Eleanor marked anniversary of storm on Rathlin Island that became world news

Storm bound for three weeks in 1938 - Rathlin Island harbour today
Storm bound for three weeks in 1938 - Rathlin Island harbour today
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This week’s harsh arrival of Storm Eleanor coincidentally marked the 80th anniversary of another Atlantic tempest that splashed Rathlin Island across the world’s front pages.

And even though the gales of 1938 were the longest lasting winds ever to hit Rathlin, the islanders’ emergency was further “elaborated” by fake news!

Westland Wallace Biplane, the type that took part in the 1938 airlift

Westland Wallace Biplane, the type that took part in the 1938 airlift

Regular Roamer contributor Mitchell Smyth, formerly from Ballycastle and currently a retired travel writer in Canada, shares a turbulent tale that began raging on 11th January 1938.

A news story from an international press agency went around the globe on 1st February 1938: “A plane from Aldergrove airdrome (sic) in Northern Ireland today dropped food to famine stricken inhabitants of Rathlin Island, between Scotland and Northern Ireland. Bad weather for three weeks had marooned the islanders.”

Much of the story was correct but the phrase “famine-stricken” was something of an exaggeration – yes, food was becoming scarce but nobody was starving.

The storm, which had raged since 11th January, abated three days later and Ballycastle boatman Jack Coyles landed relief supplies, including three weeks’ mail and the latest newspapers.

The Hollow of the Great Defeat on Rathlin Island. In the background is the Hill of Screaming

The Hollow of the Great Defeat on Rathlin Island. In the background is the Hill of Screaming

Seemingly, supplies hadn’t been dropped from the air, because according to aviation enthusiast Hugh McGrattan, former editor of the Coleraine Chronicle, two planes managed to land on the island during the storm – Westland Wallace Day Bombers from Aldergrove, then a small RAF aerodrome.

Rathlin has regularly been cut off by bad weather but the 1938 storm was the longest in living memory.

Mitchell Smyth has visited Rathlin many times, usually in the company of ferryman Jack Coyles who recounted other interesting details about the historic winds of 1938.

Fortunately there were no medical emergencies, but one islander, Margaret McCouaig, went into labour at the height of the storm.

Her son Laurence, delivered by the local midwife, became known all over the island as “the storm baby”.

As well as his local reminiscences of the storm 80 years ago, Mitchell has been telling Roamer some other “titbits” he picked up over the years on Rathlin.

Standing as it does between Ireland and Scotland (six miles from Ballycastle, 13 miles from the Mull of Kintyre), Rathlin was once the focus of a major legal dispute.

In 1617 Ayrshire claimed it as a part of Scotland and the claim went right to the court of King James I.

The verdict went to Ireland on the grounds that there were no snakes on Rathlin (presumably courtesy of St Patrick!) whereas there were snakes in Scotland!

And that ancient dispute might be revived sooner than we think!

“I visited Rathlin last summer,” Mitchell told me, “and talked to some islanders about, of all things, Brexit!”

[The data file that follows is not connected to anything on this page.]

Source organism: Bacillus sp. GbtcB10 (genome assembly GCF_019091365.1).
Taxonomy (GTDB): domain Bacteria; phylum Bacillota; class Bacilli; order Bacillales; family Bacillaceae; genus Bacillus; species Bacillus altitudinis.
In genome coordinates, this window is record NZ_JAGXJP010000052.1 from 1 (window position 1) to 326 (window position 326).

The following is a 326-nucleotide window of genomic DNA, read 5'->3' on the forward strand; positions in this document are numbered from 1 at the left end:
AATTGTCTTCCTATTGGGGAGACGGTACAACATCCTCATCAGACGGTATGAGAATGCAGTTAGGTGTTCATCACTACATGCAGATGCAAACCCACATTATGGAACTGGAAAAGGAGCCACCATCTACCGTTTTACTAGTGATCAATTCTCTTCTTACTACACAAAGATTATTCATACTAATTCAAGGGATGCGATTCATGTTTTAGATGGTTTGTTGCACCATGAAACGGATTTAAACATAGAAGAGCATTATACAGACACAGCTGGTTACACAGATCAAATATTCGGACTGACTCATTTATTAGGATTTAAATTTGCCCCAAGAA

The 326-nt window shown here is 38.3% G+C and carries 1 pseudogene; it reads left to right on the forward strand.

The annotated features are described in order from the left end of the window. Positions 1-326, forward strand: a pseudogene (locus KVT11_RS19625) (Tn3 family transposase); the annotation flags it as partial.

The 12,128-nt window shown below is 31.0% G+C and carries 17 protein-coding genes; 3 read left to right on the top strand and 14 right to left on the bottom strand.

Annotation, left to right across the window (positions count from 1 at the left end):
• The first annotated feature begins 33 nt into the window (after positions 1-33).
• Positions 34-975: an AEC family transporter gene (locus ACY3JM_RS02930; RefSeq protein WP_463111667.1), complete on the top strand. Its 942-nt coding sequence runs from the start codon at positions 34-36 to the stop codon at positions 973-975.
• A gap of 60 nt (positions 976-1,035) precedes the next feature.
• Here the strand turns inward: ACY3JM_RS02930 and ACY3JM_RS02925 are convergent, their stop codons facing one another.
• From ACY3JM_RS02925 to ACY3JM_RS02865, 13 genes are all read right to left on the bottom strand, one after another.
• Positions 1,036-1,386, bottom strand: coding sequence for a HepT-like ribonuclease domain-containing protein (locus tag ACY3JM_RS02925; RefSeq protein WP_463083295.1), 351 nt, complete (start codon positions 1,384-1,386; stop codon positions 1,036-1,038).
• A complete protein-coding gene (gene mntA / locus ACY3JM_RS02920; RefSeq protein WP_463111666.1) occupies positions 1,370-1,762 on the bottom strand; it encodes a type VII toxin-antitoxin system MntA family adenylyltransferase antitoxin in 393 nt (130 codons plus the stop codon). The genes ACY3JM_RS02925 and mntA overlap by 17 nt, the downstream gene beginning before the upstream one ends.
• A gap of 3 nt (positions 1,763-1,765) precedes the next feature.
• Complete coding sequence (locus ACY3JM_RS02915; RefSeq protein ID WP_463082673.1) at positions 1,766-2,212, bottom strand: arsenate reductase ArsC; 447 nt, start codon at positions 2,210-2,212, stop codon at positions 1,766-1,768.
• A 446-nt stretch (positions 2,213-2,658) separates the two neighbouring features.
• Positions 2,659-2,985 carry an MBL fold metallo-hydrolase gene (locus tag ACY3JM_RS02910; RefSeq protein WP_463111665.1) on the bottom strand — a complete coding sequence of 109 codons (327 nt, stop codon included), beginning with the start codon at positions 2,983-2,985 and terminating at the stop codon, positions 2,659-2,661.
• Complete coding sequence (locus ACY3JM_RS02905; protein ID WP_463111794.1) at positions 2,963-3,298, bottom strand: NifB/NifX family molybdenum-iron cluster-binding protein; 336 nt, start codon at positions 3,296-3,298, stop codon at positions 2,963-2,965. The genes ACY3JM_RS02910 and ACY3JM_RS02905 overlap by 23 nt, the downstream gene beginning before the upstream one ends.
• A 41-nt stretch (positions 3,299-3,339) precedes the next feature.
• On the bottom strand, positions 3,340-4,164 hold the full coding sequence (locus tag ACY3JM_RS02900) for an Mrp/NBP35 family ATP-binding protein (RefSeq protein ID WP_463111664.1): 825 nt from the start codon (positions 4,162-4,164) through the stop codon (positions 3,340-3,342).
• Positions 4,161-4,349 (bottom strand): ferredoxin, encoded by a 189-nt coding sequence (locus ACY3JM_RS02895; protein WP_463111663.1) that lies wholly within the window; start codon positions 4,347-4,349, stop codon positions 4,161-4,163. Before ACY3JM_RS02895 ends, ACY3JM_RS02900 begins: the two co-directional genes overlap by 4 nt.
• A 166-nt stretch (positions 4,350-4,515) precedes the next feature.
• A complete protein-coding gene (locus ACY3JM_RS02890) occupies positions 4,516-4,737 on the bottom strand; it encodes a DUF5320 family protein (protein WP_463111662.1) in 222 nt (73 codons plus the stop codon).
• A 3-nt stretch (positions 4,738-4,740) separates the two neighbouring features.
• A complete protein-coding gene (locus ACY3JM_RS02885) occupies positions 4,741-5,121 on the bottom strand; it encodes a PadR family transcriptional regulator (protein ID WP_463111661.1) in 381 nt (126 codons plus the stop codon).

Some of the folk he spoke to told him – “if Scotland achieves independence it might stay in Europe, and then Rathlin could apply to join it!”

So maybe “the snake debate” will start again!

Mitchell was part of a press party to Rathlin in 1968, accompanying Lord Andrew Bruce, Earl of Elgin, a descendant of Robert the Bruce, the king of Scotland.

Heavy seas prevented the party from going ashore at Bruce’s Cave, where Bruce, who had fled to Rathlin after a defeat by the English, is supposed to have watched a spider weaving a web, thus teaching Bruce the virtue of patience.

Lord Andrew proudly displayed the huge, heavy, two-handed broadsword he’d brought with him that Robert wielded at Bannockburn in 1314, when he defeated the English and regained his throne after his return from Rathlin.

Mitchell also told Roamer about the ancient feud between two Highland clans that spilled over into bloodshed on Rathlin in 1642 when soldiers of the clan Campbell invaded the island, then occupied by the MacDonnells of Antrim.

The MacDonnells were kin of the Scots MacDonalds, long-time enemies of the Campbells.

There’s a hill on the island called Crock-a-screidlin (hill of screaming) where the women and children watched as their men were slain in a hollow called Lack na Vista Vor (the hollow of the great defeat).

The Campbells then turned their attention to the women and children and threw them, alive, from the cliffs.

No one was spared. Altogether, more than 300 perished.

Author H I Law, in Rathlin Island and Parish, writes: “It is small wonder that this slaughter . . . caused the name of Campbell to be so hated that, for many years, no one of that name dared set foot on the island.”

In 1955, Mitchell reported for the Northern Constitution about the delivery of the first new car to Rathlin, “a Ford 8, as I recall” he told me “for the district nurse.”

Some say that the vehicle was the first car on the island, “and indeed it may have been the first legal car,” says Mitchell “but I’m told it was preceded by some old bangers, transported in pieces and reassembled, but never insured and never seen on the infrequent visits by a constable from Ballycastle!”

And Mitchell ends with a final thought about the storm that made international news 80 years ago.

As we all know, Rathlin is famous as a seabird sanctuary.

The birds produce many thousands of eggs and during the Second World War, when rationing was in effect, consignments of the eggs were shipped to the mainland for human consumption.

“I wonder,” Mitchell muses, “if the eggs were harvested for local tables during the storm of 1938?”